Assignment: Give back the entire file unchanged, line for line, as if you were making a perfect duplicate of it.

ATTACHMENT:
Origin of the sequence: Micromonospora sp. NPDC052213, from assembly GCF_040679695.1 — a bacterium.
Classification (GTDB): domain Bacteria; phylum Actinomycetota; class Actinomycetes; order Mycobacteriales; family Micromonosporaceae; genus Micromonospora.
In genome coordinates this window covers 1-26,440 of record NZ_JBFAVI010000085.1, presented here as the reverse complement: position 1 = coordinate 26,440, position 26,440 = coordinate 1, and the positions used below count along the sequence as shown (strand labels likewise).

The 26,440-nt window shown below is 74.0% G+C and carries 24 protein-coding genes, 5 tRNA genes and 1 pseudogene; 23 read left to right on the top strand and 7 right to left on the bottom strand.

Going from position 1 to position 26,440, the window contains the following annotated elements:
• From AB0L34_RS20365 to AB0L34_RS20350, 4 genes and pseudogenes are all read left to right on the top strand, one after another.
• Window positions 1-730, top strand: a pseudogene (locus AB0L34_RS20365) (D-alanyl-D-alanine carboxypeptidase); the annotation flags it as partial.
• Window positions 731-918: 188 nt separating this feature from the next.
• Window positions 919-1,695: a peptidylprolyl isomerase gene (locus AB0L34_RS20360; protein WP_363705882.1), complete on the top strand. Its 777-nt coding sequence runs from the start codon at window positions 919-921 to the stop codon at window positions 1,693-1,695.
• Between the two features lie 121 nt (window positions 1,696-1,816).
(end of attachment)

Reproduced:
Origin of the sequence: Micromonospora sp. NPDC052213, from assembly GCF_040679695.1 — a bacterium.
Classification (GTDB): domain Bacteria; phylum Actinomycetota; class Actinomycetes; order Mycobacteriales; family Micromonosporaceae; genus Micromonospora.
In genome coordinates this window covers 1-26,440 of record NZ_JBFAVI010000085.1, presented here as the reverse complement: position 1 = coordinate 26,440, position 26,440 = coordinate 1, and the positions used below count along the sequence as shown (strand labels likewise).

The 26,440-nt window shown below is 74.0% G+C and carries 24 protein-coding genes, 5 tRNA genes and 1 pseudogene; 23 read left to right on the top strand and 7 right to left on the bottom strand.

Going from position 1 to position 26,440, the window contains the following annotated elements:
• From AB0L34_RS20365 to AB0L34_RS20350, 4 genes and pseudogenes are all read left to right on the top strand, one after another.
• Window positions 1-730, top strand: a pseudogene (locus AB0L34_RS20365) (D-alanyl-D-alanine carboxypeptidase); the annotation flags it as partial.
• Window positions 731-918: 188 nt separating this feature from the next.
• Window positions 919-1,695: a peptidylprolyl isomerase gene (locus AB0L34_RS20360; protein WP_363705882.1), complete on the top strand. Its 777-nt coding sequence runs from the start codon at window positions 919-921 to the stop codon at window positions 1,693-1,695.
• Between the two features lie 121 nt (window positions 1,696-1,816).